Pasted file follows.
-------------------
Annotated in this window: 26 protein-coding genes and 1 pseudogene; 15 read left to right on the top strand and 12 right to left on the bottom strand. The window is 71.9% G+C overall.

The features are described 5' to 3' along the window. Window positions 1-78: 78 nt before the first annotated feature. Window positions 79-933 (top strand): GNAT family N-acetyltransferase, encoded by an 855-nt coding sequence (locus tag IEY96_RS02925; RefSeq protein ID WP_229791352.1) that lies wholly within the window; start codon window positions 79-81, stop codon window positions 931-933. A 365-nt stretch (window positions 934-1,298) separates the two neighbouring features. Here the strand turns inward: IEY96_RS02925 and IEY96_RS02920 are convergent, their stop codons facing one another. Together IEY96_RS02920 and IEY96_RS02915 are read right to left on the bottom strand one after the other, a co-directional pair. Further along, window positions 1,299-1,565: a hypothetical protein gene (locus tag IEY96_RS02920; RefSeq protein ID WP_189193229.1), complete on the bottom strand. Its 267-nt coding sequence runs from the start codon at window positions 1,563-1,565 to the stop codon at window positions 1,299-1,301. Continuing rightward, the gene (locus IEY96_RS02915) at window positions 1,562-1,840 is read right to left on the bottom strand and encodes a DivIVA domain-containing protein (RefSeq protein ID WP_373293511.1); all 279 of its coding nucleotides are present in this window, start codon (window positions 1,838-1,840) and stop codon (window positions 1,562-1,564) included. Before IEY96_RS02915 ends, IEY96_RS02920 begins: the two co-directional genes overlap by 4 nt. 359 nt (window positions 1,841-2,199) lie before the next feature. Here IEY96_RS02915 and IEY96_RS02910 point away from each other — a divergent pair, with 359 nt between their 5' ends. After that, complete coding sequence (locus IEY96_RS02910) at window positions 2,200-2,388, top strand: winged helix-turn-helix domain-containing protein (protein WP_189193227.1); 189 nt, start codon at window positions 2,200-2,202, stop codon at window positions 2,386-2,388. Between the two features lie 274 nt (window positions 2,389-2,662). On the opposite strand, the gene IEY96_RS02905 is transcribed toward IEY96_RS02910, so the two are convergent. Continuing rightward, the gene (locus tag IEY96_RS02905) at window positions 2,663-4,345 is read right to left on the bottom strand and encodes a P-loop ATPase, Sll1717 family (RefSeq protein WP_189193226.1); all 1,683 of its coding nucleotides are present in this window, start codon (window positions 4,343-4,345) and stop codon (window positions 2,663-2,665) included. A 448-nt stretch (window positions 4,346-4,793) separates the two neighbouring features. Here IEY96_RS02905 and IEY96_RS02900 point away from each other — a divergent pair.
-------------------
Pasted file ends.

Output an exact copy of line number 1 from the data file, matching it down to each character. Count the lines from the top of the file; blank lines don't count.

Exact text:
Annotated in this window: 26 protein-coding genes and 1 pseudogene; 15 read left to right on the top strand and 12 right to left on the bottom strand. The window is 71.9% G+C overall.